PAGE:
Dish of Pork & Vegetable Stew
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Pork & Vegetable Stew
Philippines
  -   Pinakbet
Serves
Effort:
Sched:
DoAhead:  
4  
***
1 hr  
Prep
An interesting and easy to make stew that emphasizes vegetables and includes a modest amount of pork, or often pork belly. The bitter melon isn't particularly bitter by time it's cooked but does add an interesting flavor. See also Vegetable Stew for another version.




10
4
2
1/2
7
8
8
6
2
3
1
oz
oz
cl
in
oz
oz
oz
oz
T
T
c
Pork
Onion
Garlic
Ginger
Tomatoes
Eggplant, thin
Okra, whole
Bitter Melon (1)
Oil
Bagoong (2)  
Water
Prep   -   (30 min)
  1. Trim PORK of any excess fat and cut into 3/4 inch cubes.
  2. Peel ONION and chop medium, Crush GARLIC and chop small. Slice GINGER very thin and chop very small. Mix.
  3. Scald TOMATOES 1 minute in boiling water, quench in cold water, peel and chop coarse.
  4. Slice EGGPLANT into 1 inch thick rounds and cut the larger rounds into bite size pieces. Immediately put in a bowl of water acidulated with citric acid or lemon juice to prevent browning.
  5. Stem OKRA very close to the cap but leave whole. Tumble with vinegar to coat and set aside, tumbling now and then. This reduces splitting.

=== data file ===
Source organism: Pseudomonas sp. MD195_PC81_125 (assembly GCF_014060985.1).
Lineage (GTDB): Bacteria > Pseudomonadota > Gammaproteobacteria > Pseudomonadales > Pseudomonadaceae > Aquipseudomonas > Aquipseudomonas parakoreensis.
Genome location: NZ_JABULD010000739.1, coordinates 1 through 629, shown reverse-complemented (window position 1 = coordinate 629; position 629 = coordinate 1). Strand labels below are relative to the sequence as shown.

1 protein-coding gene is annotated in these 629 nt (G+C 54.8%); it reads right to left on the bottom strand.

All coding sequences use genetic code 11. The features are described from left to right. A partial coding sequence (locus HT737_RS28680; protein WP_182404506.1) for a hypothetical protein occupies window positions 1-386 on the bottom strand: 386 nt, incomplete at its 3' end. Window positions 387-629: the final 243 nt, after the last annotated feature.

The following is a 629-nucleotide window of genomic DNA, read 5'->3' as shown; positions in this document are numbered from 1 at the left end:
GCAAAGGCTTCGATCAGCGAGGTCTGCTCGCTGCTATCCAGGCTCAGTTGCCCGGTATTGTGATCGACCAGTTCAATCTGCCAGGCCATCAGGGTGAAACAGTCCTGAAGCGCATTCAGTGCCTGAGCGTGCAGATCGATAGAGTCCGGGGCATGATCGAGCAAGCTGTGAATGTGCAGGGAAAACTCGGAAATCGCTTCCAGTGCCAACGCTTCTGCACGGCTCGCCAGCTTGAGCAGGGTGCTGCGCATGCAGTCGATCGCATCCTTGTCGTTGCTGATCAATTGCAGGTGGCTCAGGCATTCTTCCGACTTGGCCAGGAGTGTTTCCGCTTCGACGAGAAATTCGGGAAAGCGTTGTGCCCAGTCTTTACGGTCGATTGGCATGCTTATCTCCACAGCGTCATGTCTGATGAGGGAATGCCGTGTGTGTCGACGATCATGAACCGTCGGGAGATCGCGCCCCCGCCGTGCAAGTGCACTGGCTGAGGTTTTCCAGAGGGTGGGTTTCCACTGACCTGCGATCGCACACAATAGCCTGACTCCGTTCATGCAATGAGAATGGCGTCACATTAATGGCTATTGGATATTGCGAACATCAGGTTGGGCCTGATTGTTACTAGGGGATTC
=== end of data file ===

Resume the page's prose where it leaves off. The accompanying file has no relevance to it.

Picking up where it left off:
6. Cut BITTER MELON in half lengthwise, remove seed mass and slice shell a little less than 1/4 inch thick. Tumble with salt and let sit until needed, tumbling now and then.
Run   -   (30 min)
  1. Heat oil in a wok or large coverable sauté pan. Stir in Onion mix and fry stirring until translucent, then stir in Pork cubes and fry stirring until onions are golden.
  2. Stir in Tomatoes, Shrimp Paste and Water. Bring up to a simmer, cover and simmer for about 10 minutes.
  3. Drain Eggplant and stir in. Rinse Okra and Bitter Melon and stir in. Bring back to a simmer, cover and simmer, turning a couple times, just until the eggplant is cooked through, about 10 minutes - do not overcook.
  4. Taste for salt and serve hot accompanied by steamed Jasmine rice.
NOTES:
  1. Bitter Melon:   [Ampalaya (Philippine)]. Use the common Chinese variety, not the more warty Indian variety. They should be quite green - not yellowing, and seeds with no more than a tinge of pink. For details see our Bitter Melon page.
  2. Bagoong:   This should be Ginisang Bagoong (Bagoong Guisado), the brown fried version. For details see our Shrimp Sauce / Paste page. If you are uncomfortable with the amount of shrimp paste use 1-1/2 T shrimp paste and 1-1/2 T Fish Sauce, or even all Fish Sauce. If you are unfamiliar with Fish Sauce, see our Fish Sauce - Introduction page.
  3. U.S. measure: t=teaspoon, T=Tablespoon, c=cup, qt=quart, oz=ounce, #=pound, cl=clove in=inch, ar=as required tt=to taste
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